The Upper Crust

Ojoku Violence: O tun ya for peaceful democratic process


It is appalling that we are yet to get it right with electioneering in this clime.  With just two days away for the people of Kwara State to go to the polls to elect the president and members of the National Assembly, who will run affairs of the nation for the next four years, there seems to be an air of easiness pervading the atmosphere; people are gripped with  palpable fear. This, no doubt, has been precipitated by the latest episode of violence recorded in Ojoku, Oyun Local Government Area of the state, on Tuesday. The violent attack is indeed poignant coming at a time like this when anxiety has reached its crescendo over the forthcoming elections.
It is quite unfortunate that politicians and supporters of political parties have refused to toe the path of peace, which is a prerequisite for democratic consolidation.  Pre-electoral violence has become a recurring decimal and a sad narrative in the political history of the state.
Since the Ojoku political violence occurred, the two major political parties; the Peoples Democratic Party (PDP) and the All Progressives Congress (APC) have continued to trade words over the sad event, which reportedly claimed the life of one person with several others injured. So pathetic, it is, that supporters of political parties who are mostly youths have failed to realise that no election is worth their life. They need to be reminded that life has no duplicate and also made to realise that elections will come and go but  Kwara will remain. Since elections represent the expression of the sovereign will of the people, hence it behooves electorate  to ensure that the process is not fraught by animosities and violence. It is noteworthy that political violence  undermines attempts at institutionalising a democratic tradition, which is detrimental to the development of any society. It is known fact that campaign is an integral part of elections, however, political players must eschew hate speech; spewing insults and making reckless, unsubstantiated statements that directly threaten peace. They shouldn’t directly incite people to violence particularly during their rallies, rather, they should preach peace. Political leaders, politicians and parties supporters need to appreciate  the strength that lies in tolerance for different political persuasions and not see it as a reason for conflict. Election is not a warfare it is a contest that must be played according to the rules for positive outcome.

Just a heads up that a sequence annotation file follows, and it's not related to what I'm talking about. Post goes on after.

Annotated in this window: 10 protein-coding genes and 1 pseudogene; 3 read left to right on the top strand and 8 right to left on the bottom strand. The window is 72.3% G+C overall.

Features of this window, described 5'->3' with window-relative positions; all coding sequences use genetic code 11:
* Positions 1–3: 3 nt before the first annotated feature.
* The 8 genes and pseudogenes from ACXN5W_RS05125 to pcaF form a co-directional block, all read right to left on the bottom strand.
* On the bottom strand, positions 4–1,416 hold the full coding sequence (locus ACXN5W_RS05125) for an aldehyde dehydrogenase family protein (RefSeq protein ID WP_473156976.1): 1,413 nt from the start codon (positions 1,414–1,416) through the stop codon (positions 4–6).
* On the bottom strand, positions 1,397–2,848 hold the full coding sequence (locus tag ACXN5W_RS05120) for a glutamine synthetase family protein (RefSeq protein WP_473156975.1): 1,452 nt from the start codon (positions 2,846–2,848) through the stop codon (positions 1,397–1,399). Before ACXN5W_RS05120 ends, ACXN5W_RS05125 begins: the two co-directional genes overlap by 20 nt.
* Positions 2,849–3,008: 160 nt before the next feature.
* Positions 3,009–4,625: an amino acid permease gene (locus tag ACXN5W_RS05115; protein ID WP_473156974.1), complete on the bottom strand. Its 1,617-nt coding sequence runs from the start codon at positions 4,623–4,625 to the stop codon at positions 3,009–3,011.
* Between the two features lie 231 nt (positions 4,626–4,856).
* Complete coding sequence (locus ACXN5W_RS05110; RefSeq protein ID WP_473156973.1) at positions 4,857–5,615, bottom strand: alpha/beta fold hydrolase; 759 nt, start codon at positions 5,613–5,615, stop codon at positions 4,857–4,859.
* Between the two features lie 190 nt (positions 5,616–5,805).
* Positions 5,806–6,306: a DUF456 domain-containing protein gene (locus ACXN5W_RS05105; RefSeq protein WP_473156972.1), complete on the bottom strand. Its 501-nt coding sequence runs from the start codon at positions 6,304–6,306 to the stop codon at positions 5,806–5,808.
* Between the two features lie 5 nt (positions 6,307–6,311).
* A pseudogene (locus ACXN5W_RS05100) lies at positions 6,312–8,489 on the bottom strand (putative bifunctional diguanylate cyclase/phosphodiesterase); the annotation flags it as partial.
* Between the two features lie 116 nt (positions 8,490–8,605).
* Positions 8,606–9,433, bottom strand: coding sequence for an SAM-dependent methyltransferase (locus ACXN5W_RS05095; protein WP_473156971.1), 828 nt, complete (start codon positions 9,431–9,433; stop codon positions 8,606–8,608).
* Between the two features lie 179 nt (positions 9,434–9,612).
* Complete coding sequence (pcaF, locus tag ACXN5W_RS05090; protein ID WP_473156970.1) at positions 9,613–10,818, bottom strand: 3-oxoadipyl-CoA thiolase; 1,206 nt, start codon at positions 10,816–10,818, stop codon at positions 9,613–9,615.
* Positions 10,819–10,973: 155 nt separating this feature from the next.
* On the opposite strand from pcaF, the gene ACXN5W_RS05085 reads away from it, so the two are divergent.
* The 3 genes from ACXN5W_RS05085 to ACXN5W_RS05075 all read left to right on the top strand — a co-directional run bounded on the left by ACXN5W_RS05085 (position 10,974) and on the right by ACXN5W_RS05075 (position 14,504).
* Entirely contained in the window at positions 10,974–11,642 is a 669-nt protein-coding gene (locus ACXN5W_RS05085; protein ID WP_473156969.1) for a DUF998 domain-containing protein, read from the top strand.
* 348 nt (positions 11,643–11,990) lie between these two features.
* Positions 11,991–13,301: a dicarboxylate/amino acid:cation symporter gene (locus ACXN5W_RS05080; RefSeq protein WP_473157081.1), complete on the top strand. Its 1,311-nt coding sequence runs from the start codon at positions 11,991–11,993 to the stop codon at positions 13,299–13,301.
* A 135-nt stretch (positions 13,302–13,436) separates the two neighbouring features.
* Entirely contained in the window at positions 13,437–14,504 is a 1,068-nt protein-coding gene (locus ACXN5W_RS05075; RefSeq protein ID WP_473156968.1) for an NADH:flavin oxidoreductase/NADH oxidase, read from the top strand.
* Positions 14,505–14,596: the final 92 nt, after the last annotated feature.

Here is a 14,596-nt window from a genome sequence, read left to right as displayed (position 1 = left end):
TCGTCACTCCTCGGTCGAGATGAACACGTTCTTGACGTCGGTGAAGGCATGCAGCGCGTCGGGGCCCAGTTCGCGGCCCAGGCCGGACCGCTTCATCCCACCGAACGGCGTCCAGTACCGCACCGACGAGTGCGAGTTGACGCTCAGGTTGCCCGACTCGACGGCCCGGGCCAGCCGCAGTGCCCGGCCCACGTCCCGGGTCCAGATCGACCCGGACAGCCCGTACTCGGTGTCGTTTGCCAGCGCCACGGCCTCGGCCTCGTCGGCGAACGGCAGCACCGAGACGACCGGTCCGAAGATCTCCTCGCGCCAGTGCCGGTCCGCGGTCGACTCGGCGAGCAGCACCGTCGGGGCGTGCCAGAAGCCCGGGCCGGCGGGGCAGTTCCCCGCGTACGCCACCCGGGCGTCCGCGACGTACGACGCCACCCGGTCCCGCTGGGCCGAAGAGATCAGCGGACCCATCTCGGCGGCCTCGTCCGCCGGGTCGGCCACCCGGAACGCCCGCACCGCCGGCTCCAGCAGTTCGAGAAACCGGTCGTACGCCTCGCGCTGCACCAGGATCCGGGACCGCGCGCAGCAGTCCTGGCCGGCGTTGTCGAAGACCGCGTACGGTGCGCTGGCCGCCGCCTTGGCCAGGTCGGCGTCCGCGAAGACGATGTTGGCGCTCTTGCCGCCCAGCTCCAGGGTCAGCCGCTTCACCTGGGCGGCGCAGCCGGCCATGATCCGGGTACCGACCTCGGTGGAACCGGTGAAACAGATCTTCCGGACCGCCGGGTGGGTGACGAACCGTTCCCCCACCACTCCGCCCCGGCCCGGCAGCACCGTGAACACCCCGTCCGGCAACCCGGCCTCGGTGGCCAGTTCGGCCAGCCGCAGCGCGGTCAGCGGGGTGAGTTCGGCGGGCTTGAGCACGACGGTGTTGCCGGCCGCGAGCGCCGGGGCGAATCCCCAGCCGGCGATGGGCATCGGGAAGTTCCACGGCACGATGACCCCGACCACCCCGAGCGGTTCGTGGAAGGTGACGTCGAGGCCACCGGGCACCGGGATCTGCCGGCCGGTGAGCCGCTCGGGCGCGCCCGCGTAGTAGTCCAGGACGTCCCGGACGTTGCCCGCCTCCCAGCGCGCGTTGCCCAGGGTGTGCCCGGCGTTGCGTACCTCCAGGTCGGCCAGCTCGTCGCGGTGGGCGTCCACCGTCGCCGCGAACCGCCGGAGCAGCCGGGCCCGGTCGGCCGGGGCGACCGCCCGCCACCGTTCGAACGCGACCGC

On their parts, youths who are widely  believed to be future of the state, have huge role to play in charting a path for a greater Kwara. Towards this end, it is incumbent on them to protect the sanctity of the ballot. They should not allow  themselves to be used by desperate politicians to subvert a peaceful electoral process.
It is needless to say that the cost of political violence is grievous; when anarchy reigns, mostly than never, no one is spared the pains. People need to understand that there cannot be winners in bloody clashes. There can be no winner when kinsmen are mauled down in cold blood and investments are reduced to ashes in orgy of violence; the memories and the scars will haunt for a long time. In the light of this, well meaning Kwarans must unequivocally speak up against those fanning the embers of discord and  stoking violence.
With the elections at the corner, parties and political  leaders should focus more on mobilising their supporters to vote, as opposed to war mongering. Unnecessary provocation should be avoided.Political party  leaders must abide by the peace accord they signed with respect to political campaigns in the state.
To avert violence before during and after the  elections, security agencies particularly the police must be alive to their responsibilities by curbing violence or acts that could jeopardise peaceful electoral process in the state. They should also shun partisanship. While commending the Kwara State Police Command for rising to the occasion and quelling the violent  political upheaval in Ojoku, it is hope that all those involved in the fracas will be arrested and brought to book to serve as deterrent to others. The police must, however, be seen to approach the issue without fear or favour for equity and justice to prevail.
While saying enough is enough (O to ge) to political violence in the state, we say (O tun ya) for a peaceful democratic process. No election is worth dying for, Kwara is worth living for. Let’s decide for a bright future with our votes.
Meanwhile, Kwarans should not allow the botched Saturday elections to dampen their enthusiasm to exercise their franchise. They should not lose hope in the electoral system, therefore, they have to come out en-masse to make the decision that will shape the future of our beloved state-Kwara.

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